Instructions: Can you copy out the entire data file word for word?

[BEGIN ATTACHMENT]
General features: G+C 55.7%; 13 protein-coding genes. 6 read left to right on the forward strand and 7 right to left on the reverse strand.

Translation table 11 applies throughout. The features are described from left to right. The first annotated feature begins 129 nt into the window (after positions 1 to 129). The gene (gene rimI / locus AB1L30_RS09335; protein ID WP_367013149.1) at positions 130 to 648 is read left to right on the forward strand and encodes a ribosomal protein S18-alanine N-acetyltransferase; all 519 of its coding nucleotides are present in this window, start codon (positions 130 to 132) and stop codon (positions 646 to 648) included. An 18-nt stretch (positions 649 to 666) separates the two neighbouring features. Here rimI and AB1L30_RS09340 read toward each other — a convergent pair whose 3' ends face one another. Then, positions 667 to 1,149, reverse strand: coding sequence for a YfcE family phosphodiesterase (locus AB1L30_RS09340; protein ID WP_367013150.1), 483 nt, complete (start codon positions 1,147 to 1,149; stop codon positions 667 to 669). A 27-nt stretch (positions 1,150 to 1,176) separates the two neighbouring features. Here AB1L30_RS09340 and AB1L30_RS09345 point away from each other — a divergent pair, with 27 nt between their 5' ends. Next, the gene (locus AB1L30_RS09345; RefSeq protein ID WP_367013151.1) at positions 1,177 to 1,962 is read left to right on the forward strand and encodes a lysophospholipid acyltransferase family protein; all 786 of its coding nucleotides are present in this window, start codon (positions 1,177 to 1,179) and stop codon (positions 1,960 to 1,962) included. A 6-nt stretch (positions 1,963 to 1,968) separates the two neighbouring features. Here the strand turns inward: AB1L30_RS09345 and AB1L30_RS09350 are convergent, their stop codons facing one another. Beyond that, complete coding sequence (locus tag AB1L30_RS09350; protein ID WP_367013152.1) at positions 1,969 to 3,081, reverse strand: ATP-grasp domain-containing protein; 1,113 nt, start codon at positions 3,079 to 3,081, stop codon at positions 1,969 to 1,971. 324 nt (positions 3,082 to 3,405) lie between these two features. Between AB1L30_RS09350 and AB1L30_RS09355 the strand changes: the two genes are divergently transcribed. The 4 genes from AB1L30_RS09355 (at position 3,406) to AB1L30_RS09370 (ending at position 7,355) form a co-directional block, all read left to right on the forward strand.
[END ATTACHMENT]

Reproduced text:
General features: G+C 55.7%; 13 protein-coding genes. 6 read left to right on the forward strand and 7 right to left on the reverse strand.

Translation table 11 applies throughout. The features are described from left to right. The first annotated feature begins 129 nt into the window (after positions 1 to 129). The gene (gene rimI / locus AB1L30_RS09335; protein ID WP_367013149.1) at positions 130 to 648 is read left to right on the forward strand and encodes a ribosomal protein S18-alanine N-acetyltransferase; all 519 of its coding nucleotides are present in this window, start codon (positions 130 to 132) and stop codon (positions 646 to 648) included. An 18-nt stretch (positions 649 to 666) separates the two neighbouring features. Here rimI and AB1L30_RS09340 read toward each other — a convergent pair whose 3' ends face one another. Then, positions 667 to 1,149, reverse strand: coding sequence for a YfcE family phosphodiesterase (locus AB1L30_RS09340; protein ID WP_367013150.1), 483 nt, complete (start codon positions 1,147 to 1,149; stop codon positions 667 to 669). A 27-nt stretch (positions 1,150 to 1,176) separates the two neighbouring features. Here AB1L30_RS09340 and AB1L30_RS09345 point away from each other — a divergent pair, with 27 nt between their 5' ends. Next, the gene (locus AB1L30_RS09345; RefSeq protein ID WP_367013151.1) at positions 1,177 to 1,962 is read left to right on the forward strand and encodes a lysophospholipid acyltransferase family protein; all 786 of its coding nucleotides are present in this window, start codon (positions 1,177 to 1,179) and stop codon (positions 1,960 to 1,962) included. A 6-nt stretch (positions 1,963 to 1,968) separates the two neighbouring features. Here the strand turns inward: AB1L30_RS09345 and AB1L30_RS09350 are convergent, their stop codons facing one another. Beyond that, complete coding sequence (locus tag AB1L30_RS09350; protein ID WP_367013152.1) at positions 1,969 to 3,081, reverse strand: ATP-grasp domain-containing protein; 1,113 nt, start codon at positions 3,079 to 3,081, stop codon at positions 1,969 to 1,971. 324 nt (positions 3,082 to 3,405) lie between these two features. Between AB1L30_RS09350 and AB1L30_RS09355 the strand changes: the two genes are divergently transcribed. The 4 genes from AB1L30_RS09355 (at position 3,406) to AB1L30_RS09370 (ending at position 7,355) form a co-directional block, all read left to right on the forward strand.